Manchester City: Why Joe Hart Has Been City's Most Important Player This Season

Elliot BusbyContributor IIApril 3, 2012

STOKE ON TRENT, ENGLAND - MARCH 24:  Goalkeeper Joe Hart of Manchester City directs his defence during the Barclays Premier League match between Stoke City and Manchester City at the Britannia Stadium on March 24, 2012 in Stoke on Trent, England.  (Photo by Shaun Botterill/Getty Images)
Shaun Botterill/Getty Images

This has been a fantastic domestic season for Manchester City, regardless of whether the title heads to the blue or red side of the city.

They have well and truly closed the gap on their fiercest rivals, and up until January they looked destined to claim their first league title in 44 years.

A recent slump in form, and Utd's archetypal late surge, has seen them slip five points behind Fergie's men who now occupy top spot.

It's always a tricky question to answer: Who is a side's most important player?

And it can't be confused with who is their "best."

It would be easy to turn to the likes of Sergio Aguero, Yaya Touré or David Silva when discussing City's best players this season. But there's the hook.

All three of these have missed matches and their absence hasn't derailed City's campaign.

Okay, so Aguero has delivered 17 goals in 27 games, Touré controls City's play week in, week out and Silva was a revelation in the first half of the season, but nobody matches Joe Hart for influence and importance.

Here are some statistics from his Premier League season:


  • He's played every minute of every game—2,790 to be precise.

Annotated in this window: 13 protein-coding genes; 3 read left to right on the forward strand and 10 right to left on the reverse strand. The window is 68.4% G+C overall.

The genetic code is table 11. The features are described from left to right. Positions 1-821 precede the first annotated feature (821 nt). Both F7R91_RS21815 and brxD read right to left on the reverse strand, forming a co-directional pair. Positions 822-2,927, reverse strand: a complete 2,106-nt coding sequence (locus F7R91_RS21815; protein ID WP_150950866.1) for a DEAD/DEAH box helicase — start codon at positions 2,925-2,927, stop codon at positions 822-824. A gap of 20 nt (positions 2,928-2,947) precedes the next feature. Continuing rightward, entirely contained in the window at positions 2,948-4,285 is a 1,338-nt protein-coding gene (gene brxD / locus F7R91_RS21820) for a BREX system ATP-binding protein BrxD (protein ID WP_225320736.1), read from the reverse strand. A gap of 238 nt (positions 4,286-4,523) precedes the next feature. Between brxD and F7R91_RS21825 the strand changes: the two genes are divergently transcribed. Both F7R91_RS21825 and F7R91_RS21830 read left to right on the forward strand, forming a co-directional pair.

• His sheets have remained clean more often than any other keeper—13.
  • Only 12.5 percent of the 312 shots he's faced have found the net.


Statistics are all well and good, but it's his mental attributes which take him to the next level.

Hart exudes confidence and self-assurance, allowing his defence to play with the knowledge that a safe pair of hands is behind them.

His control of the defence is imperious, orchestrating his defenders' marking meticulously.

And his confidence is hardly unfounded. Such a natural talent hasn't been seen in an English goalkeeper for a number of years, maybe even since the days of Peter Shilton.

He boasts cat-like reflexes and a commanding aerial presence—and at 6'5" it's hardly surprising.

He's also quite possibly the quickest keeper in world football today, as countless eulogising montage videos on Facebook will testify.

For a team who can spend their way out of any predicament, it is testament to Hart's ability that the four City bosses he has served under didn't look elsewhere for a more high-profile stopper.

He's continuing to grow with every passing game, and he will no doubt prove an invaluable member of both the City and England teams for years to come.